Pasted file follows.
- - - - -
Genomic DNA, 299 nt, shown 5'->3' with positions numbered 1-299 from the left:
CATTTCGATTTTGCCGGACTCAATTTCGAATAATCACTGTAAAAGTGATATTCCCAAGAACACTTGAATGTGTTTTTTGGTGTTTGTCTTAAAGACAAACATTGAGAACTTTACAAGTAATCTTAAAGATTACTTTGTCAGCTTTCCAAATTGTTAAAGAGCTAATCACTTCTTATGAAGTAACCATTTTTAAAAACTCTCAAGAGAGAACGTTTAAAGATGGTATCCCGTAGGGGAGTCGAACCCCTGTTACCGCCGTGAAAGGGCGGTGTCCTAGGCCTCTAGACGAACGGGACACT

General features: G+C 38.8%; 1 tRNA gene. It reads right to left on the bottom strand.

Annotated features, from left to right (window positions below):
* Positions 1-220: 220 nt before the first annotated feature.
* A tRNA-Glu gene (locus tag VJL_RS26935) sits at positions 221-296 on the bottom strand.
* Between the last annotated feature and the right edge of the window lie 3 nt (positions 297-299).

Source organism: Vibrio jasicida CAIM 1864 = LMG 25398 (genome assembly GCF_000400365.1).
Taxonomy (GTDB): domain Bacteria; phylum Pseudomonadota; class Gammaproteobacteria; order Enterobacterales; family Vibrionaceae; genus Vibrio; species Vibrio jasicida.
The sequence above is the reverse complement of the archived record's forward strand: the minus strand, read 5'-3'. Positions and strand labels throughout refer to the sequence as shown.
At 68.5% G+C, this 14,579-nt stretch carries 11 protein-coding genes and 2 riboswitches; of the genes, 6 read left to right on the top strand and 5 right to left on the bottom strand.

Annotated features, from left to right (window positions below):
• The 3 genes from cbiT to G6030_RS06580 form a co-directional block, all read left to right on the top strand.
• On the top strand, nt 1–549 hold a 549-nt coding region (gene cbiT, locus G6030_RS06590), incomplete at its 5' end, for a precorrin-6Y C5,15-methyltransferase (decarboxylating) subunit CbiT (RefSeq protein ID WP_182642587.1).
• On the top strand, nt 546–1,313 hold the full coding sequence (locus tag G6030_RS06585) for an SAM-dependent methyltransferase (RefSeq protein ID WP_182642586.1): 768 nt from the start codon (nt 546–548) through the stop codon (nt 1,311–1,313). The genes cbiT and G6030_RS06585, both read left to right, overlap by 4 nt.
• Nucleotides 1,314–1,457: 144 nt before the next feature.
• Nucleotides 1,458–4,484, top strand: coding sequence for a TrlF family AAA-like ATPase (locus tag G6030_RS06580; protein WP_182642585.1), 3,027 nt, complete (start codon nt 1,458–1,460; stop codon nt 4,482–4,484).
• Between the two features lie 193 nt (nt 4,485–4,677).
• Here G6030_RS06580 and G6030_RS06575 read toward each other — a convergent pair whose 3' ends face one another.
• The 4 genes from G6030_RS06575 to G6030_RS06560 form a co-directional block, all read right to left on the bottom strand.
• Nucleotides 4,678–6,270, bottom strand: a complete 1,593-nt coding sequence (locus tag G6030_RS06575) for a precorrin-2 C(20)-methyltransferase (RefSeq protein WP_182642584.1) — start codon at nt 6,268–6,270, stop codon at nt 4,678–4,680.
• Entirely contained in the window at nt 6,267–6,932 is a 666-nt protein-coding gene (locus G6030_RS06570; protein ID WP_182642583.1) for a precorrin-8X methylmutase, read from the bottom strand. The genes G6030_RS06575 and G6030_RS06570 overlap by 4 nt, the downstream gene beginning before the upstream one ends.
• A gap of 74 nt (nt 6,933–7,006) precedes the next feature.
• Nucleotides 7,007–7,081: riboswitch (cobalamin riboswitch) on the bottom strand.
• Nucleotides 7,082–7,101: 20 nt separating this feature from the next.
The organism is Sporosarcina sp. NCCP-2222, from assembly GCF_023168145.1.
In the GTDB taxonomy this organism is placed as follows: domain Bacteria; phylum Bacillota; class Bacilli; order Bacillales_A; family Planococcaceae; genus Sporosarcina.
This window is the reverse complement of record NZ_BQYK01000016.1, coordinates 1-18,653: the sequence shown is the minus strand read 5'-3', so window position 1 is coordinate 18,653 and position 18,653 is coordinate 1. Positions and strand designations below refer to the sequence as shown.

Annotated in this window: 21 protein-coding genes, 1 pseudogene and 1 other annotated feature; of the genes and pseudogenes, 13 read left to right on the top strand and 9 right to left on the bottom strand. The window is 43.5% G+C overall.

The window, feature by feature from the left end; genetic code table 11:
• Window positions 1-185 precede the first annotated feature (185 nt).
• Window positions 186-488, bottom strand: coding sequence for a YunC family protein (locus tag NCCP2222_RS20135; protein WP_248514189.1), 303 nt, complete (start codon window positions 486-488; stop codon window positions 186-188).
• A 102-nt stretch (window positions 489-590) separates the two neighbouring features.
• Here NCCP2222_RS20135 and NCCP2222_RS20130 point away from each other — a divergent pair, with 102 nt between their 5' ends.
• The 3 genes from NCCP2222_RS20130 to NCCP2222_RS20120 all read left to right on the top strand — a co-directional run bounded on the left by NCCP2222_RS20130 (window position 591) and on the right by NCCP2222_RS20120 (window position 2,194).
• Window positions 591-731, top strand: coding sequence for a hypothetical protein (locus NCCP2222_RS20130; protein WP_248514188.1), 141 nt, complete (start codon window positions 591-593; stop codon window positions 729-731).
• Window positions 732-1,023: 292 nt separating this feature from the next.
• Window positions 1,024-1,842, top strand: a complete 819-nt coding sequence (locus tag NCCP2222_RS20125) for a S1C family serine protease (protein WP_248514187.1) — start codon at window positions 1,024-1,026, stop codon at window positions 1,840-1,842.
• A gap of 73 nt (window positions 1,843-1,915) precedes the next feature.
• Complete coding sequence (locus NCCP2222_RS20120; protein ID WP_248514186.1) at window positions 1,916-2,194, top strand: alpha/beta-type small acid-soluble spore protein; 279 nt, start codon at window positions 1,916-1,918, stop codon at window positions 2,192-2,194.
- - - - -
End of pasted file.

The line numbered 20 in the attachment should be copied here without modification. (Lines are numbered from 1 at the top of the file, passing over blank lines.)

• The 4 genes from G6030_RS06575 to G6030_RS06560 form a co-directional block, all read right to left on the bottom strand.